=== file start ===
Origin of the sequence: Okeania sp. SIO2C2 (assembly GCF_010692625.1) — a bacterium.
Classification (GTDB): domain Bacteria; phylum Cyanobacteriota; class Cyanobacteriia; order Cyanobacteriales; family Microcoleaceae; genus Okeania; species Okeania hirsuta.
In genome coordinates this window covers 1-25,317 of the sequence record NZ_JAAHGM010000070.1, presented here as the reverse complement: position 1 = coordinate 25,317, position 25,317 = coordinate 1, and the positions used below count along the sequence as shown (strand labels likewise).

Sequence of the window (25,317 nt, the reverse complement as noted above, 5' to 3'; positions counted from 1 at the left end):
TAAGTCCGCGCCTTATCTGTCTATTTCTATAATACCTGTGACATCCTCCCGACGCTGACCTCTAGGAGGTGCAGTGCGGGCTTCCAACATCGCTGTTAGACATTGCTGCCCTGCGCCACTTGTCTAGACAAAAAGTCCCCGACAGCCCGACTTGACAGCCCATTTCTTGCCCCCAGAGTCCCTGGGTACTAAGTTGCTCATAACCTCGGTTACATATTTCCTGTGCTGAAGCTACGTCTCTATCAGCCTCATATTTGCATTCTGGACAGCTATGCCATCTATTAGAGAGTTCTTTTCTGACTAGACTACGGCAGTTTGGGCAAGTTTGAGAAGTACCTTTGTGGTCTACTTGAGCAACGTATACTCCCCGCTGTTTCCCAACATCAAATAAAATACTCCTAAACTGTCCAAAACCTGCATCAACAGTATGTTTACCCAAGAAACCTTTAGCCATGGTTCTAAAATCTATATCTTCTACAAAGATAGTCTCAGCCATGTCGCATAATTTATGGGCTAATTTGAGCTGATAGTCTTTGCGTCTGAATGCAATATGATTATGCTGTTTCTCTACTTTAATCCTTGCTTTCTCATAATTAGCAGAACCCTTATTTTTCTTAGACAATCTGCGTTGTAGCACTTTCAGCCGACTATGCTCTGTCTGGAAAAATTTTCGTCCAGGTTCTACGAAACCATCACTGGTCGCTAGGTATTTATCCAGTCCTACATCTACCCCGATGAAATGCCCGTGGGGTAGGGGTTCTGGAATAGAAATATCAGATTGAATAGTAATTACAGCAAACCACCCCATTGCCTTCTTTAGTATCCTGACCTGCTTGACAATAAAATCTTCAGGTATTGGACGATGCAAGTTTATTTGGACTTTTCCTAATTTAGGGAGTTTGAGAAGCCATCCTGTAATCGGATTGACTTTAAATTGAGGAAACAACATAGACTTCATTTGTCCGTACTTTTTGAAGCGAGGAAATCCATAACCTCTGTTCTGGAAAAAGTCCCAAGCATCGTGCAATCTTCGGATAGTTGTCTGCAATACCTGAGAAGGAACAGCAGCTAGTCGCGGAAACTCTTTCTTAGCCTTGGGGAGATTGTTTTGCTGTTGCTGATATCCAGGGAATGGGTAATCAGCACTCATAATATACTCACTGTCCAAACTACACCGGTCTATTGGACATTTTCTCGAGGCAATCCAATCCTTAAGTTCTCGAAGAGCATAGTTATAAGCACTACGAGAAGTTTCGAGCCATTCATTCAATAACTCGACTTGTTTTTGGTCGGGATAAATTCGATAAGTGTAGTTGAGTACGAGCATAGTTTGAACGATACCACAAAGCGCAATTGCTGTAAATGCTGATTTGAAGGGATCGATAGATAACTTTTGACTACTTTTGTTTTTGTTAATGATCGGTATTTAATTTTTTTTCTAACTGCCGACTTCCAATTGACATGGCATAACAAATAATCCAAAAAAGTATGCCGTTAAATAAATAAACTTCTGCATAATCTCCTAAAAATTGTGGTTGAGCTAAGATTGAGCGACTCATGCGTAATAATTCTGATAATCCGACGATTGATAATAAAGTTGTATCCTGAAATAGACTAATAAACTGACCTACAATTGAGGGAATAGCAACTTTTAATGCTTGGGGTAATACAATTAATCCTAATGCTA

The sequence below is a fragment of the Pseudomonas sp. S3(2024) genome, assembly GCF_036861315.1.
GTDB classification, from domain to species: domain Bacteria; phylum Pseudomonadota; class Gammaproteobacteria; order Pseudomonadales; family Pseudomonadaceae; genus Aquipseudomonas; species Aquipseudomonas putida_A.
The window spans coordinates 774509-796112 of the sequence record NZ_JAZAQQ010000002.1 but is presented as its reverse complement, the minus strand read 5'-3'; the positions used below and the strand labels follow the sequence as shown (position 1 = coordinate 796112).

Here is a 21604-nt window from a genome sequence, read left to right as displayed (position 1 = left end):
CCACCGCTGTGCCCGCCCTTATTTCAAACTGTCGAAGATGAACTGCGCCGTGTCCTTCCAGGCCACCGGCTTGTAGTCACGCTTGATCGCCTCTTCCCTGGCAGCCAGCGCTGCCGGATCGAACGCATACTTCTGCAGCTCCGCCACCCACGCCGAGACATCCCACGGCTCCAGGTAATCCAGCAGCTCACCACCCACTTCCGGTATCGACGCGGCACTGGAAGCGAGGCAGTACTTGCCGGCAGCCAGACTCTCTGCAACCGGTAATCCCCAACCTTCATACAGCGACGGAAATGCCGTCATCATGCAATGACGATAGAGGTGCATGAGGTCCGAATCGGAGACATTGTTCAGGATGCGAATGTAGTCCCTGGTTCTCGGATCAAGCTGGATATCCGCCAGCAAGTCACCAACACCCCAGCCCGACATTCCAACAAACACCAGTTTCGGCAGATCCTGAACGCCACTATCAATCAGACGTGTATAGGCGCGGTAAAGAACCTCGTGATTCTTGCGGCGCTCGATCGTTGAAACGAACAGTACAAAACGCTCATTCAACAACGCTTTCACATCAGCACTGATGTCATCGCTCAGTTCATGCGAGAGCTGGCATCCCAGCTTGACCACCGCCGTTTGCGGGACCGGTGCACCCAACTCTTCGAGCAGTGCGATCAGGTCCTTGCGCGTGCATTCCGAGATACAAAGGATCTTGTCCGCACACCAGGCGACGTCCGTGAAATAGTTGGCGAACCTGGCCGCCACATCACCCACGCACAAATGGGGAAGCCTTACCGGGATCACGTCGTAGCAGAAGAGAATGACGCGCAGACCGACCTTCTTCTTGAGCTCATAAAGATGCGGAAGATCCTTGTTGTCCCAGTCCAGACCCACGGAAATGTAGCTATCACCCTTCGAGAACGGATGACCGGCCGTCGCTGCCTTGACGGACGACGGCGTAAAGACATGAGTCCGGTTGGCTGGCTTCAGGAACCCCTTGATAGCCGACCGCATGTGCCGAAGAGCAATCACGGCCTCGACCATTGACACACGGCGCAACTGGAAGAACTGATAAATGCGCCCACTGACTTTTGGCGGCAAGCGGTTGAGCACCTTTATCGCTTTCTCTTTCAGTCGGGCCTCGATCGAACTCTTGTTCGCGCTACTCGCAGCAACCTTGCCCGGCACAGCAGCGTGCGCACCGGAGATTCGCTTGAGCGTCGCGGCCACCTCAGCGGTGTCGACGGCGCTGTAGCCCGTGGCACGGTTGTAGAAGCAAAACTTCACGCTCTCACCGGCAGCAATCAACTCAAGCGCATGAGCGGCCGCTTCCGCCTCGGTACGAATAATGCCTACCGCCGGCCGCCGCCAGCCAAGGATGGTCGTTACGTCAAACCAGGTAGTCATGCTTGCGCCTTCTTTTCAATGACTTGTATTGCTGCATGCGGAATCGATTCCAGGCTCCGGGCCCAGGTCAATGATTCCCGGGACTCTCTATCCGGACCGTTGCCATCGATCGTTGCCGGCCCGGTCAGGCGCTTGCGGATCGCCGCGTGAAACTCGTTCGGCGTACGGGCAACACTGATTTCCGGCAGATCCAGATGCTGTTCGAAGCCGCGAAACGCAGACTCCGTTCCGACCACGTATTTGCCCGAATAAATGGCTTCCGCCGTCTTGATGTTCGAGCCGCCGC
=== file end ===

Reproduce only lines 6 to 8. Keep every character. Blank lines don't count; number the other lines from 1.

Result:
The sequence below is a fragment of the Pseudomonas sp. S3(2024) genome, assembly GCF_036861315.1.
GTDB classification, from domain to species: domain Bacteria; phylum Pseudomonadota; class Gammaproteobacteria; order Pseudomonadales; family Pseudomonadaceae; genus Aquipseudomonas; species Aquipseudomonas putida_A.
The window spans coordinates 774509-796112 of the sequence record NZ_JAZAQQ010000002.1 but is presented as its reverse complement, the minus strand read 5'-3'; the positions used below and the strand labels follow the sequence as shown (position 1 = coordinate 796112).